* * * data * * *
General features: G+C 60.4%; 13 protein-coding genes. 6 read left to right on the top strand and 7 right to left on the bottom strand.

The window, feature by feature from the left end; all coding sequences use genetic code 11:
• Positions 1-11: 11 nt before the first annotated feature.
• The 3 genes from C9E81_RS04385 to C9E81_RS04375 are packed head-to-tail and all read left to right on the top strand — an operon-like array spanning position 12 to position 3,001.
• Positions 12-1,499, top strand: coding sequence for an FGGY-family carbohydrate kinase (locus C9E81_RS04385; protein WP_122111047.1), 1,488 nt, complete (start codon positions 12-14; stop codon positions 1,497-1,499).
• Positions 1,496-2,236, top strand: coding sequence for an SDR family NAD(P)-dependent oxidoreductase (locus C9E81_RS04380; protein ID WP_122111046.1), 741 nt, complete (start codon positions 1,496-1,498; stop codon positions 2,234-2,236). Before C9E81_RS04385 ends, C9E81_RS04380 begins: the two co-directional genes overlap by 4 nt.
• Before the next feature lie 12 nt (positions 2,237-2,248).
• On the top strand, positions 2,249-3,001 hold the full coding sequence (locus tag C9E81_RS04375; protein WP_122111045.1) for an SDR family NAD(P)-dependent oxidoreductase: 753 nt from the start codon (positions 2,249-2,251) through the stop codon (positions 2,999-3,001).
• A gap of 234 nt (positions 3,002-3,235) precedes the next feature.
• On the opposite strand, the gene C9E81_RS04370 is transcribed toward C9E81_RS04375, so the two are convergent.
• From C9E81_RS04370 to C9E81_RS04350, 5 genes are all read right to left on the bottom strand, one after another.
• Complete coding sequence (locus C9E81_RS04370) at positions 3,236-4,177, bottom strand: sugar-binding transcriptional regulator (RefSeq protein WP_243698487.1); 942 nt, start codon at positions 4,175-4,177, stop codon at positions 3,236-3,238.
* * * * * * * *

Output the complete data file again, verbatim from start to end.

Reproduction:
General features: G+C 60.4%; 13 protein-coding genes. 6 read left to right on the top strand and 7 right to left on the bottom strand.

The window, feature by feature from the left end; all coding sequences use genetic code 11:
• Positions 1-11: 11 nt before the first annotated feature.
• The 3 genes from C9E81_RS04385 to C9E81_RS04375 are packed head-to-tail and all read left to right on the top strand — an operon-like array spanning position 12 to position 3,001.
• Positions 12-1,499, top strand: coding sequence for an FGGY-family carbohydrate kinase (locus C9E81_RS04385; protein WP_122111047.1), 1,488 nt, complete (start codon positions 12-14; stop codon positions 1,497-1,499).
• Positions 1,496-2,236, top strand: coding sequence for an SDR family NAD(P)-dependent oxidoreductase (locus C9E81_RS04380; protein ID WP_122111046.1), 741 nt, complete (start codon positions 1,496-1,498; stop codon positions 2,234-2,236). Before C9E81_RS04385 ends, C9E81_RS04380 begins: the two co-directional genes overlap by 4 nt.
• Before the next feature lie 12 nt (positions 2,237-2,248).
• On the top strand, positions 2,249-3,001 hold the full coding sequence (locus tag C9E81_RS04375; protein WP_122111045.1) for an SDR family NAD(P)-dependent oxidoreductase: 753 nt from the start codon (positions 2,249-2,251) through the stop codon (positions 2,999-3,001).
• A gap of 234 nt (positions 3,002-3,235) precedes the next feature.
• On the opposite strand, the gene C9E81_RS04370 is transcribed toward C9E81_RS04375, so the two are convergent.
• From C9E81_RS04370 to C9E81_RS04350, 5 genes are all read right to left on the bottom strand, one after another.
• Complete coding sequence (locus C9E81_RS04370) at positions 3,236-4,177, bottom strand: sugar-binding transcriptional regulator (RefSeq protein WP_243698487.1); 942 nt, start codon at positions 4,175-4,177, stop codon at positions 3,236-3,238.